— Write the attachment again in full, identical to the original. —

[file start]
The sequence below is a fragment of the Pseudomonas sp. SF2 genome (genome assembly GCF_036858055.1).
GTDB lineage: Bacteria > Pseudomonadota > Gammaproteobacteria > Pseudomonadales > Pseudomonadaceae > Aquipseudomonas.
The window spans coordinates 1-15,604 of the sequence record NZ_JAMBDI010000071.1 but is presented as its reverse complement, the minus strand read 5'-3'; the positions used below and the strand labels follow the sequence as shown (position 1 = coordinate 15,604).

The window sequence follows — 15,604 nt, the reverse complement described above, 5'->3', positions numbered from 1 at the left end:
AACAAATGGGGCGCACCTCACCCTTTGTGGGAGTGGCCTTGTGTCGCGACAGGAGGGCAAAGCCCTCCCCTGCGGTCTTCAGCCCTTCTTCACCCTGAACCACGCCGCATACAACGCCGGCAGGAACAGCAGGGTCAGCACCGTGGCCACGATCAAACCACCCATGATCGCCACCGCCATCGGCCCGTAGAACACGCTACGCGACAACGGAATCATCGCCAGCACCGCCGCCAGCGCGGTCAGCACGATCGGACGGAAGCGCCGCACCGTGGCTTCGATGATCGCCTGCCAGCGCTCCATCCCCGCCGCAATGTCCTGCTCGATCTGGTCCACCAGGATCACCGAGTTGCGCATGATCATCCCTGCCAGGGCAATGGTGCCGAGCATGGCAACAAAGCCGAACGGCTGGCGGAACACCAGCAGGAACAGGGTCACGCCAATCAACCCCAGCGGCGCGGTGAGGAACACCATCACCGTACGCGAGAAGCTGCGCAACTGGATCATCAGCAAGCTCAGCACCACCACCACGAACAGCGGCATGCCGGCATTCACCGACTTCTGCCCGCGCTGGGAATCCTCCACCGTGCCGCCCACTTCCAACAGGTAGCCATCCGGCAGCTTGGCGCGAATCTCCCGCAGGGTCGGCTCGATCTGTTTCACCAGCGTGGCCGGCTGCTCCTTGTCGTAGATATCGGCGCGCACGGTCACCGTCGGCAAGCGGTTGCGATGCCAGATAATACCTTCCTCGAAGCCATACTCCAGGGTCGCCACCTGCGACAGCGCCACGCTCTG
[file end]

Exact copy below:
The sequence below is a fragment of the Pseudomonas sp. SF2 genome (genome assembly GCF_036858055.1).
GTDB lineage: Bacteria > Pseudomonadota > Gammaproteobacteria > Pseudomonadales > Pseudomonadaceae > Aquipseudomonas.
The window spans coordinates 1-15,604 of the sequence record NZ_JAMBDI010000071.1 but is presented as its reverse complement, the minus strand read 5'-3'; the positions used below and the strand labels follow the sequence as shown (position 1 = coordinate 15,604).

The window sequence follows — 15,604 nt, the reverse complement described above, 5'->3', positions numbered from 1 at the left end:
AACAAATGGGGCGCACCTCACCCTTTGTGGGAGTGGCCTTGTGTCGCGACAGGAGGGCAAAGCCCTCCCCTGCGGTCTTCAGCCCTTCTTCACCCTGAACCACGCCGCATACAACGCCGGCAGGAACAGCAGGGTCAGCACCGTGGCCACGATCAAACCACCCATGATCGCCACCGCCATCGGCCCGTAGAACACGCTACGCGACAACGGAATCATCGCCAGCACCGCCGCCAGCGCGGTCAGCACGATCGGACGGAAGCGCCGCACCGTGGCTTCGATGATCGCCTGCCAGCGCTCCATCCCCGCCGCAATGTCCTGCTCGATCTGGTCCACCAGGATCACCGAGTTGCGCATGATCATCCCTGCCAGGGCAATGGTGCCGAGCATGGCAACAAAGCCGAACGGCTGGCGGAACACCAGCAGGAACAGGGTCACGCCAATCAACCCCAGCGGCGCGGTGAGGAACACCATCACCGTACGCGAGAAGCTGCGCAACTGGATCATCAGCAAGCTCAGCACCACCACCACGAACAGCGGCATGCCGGCATTCACCGACTTCTGCCCGCGCTGGGAATCCTCCACCGTGCCGCCCACTTCCAACAGGTAGCCATCCGGCAGCTTGGCGCGAATCTCCCGCAGGGTCGGCTCGATCTGTTTCACCAGCGTGGCCGGCTGCTCCTTGTCGTAGATATCGGCGCGCACGGTCACCGTCGGCAAGCGGTTGCGATGCCAGATAATACCTTCCTCGAAGCCATACTCCAGGGTCGCCACCTGCGACAGCGCCACGCTCTG